Monday, March 30, 2009

Seven Years

I've been gluten free for seven years. The other day my husband, who'd just been eating out with a colleague at a new sushi place, proudly brought me home some sushi (some kinds of sushi rolls are pretty much the only restaurant food I can eat). I opened the box, salivating. It's so rare I get to eat something I didn't have to make myself.

I stared at these fancy rolls, dread setting in. One of them, a large one, had a coating on it that I swear looked like... bread crumbs? And these crumbs were scattered around the box. The others had what looked to be soy sauce-based sauces. My heart sank. I called the restaurant to find out what was in the rolls. One had a wheat-based sauce, and that big one was... a breaded katsu roll. He didn't seem to quite understand what the problem was. " has some kind of coating on it..." I knew if I said anything it would be perceived as unwarranted criticism, after he'd tried so hard, after all, to do something nice for me. And there I go again, rejecting a gift with my neuroticism.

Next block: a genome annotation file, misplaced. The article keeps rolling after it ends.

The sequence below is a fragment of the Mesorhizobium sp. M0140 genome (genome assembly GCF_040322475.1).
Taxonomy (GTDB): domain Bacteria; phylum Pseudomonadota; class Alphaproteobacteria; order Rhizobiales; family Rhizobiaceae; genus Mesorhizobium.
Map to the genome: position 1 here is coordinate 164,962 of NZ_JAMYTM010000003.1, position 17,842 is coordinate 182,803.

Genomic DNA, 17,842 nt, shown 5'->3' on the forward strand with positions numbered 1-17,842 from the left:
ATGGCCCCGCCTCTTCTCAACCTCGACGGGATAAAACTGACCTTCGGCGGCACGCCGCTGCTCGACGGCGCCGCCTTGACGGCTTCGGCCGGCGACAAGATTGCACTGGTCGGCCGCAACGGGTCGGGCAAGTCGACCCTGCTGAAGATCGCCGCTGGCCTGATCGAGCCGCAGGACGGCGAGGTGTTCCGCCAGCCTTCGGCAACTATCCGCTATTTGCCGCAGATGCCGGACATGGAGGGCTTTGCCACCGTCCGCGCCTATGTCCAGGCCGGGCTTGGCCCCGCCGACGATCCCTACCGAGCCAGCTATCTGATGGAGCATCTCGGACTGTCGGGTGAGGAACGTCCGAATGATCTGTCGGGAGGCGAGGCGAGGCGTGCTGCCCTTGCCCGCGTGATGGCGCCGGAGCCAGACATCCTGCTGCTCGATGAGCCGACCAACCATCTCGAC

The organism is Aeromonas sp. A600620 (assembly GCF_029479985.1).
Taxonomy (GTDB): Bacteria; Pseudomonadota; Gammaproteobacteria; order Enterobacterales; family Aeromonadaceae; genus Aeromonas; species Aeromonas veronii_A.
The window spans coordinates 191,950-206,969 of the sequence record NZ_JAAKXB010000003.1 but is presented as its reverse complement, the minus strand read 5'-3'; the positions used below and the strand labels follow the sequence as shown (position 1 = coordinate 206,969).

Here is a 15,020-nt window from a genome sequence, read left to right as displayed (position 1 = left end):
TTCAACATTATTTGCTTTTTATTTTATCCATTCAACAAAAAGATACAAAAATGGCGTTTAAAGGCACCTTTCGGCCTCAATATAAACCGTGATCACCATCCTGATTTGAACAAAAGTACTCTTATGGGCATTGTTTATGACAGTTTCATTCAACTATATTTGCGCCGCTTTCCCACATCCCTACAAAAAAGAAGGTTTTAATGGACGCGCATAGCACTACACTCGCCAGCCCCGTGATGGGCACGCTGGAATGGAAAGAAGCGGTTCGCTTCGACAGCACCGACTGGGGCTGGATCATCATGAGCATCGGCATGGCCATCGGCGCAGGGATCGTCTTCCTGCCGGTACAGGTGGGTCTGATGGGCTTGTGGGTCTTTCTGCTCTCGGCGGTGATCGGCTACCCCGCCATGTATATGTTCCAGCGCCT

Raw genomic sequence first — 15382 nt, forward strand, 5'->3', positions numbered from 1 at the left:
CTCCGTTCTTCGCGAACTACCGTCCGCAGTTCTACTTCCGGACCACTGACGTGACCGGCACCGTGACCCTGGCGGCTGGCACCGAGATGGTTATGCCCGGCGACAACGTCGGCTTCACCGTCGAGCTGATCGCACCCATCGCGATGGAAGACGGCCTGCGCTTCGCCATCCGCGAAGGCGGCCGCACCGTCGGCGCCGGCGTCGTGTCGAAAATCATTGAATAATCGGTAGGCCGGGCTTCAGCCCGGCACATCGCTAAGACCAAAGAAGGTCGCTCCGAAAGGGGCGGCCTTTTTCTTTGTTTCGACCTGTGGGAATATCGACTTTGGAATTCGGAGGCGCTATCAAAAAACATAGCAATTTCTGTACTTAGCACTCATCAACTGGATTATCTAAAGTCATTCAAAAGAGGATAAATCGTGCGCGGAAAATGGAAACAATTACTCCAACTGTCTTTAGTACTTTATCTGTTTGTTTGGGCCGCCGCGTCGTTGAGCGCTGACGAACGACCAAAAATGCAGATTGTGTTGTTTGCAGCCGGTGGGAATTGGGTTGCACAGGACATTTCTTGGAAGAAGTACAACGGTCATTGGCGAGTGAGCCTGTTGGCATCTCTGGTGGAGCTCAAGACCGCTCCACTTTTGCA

I remember reading something written by a gastroenterologist when I was first diagnosed. In it, this doctor pondered why it is that some of his patients--and almost exclusively male patients--cannot (or rather, will not) understand that gluten free means absolutely none at all, not even a crumb. I guess it applies to patients' families as well. Seven years, I felt like wailing, and I'm being gifted with a breaded katsu roll? 

But I could see disappointment in his face. He'd actually been trying to be nice. He doesn't get it. It's frustrating for him too. I try to understand. 

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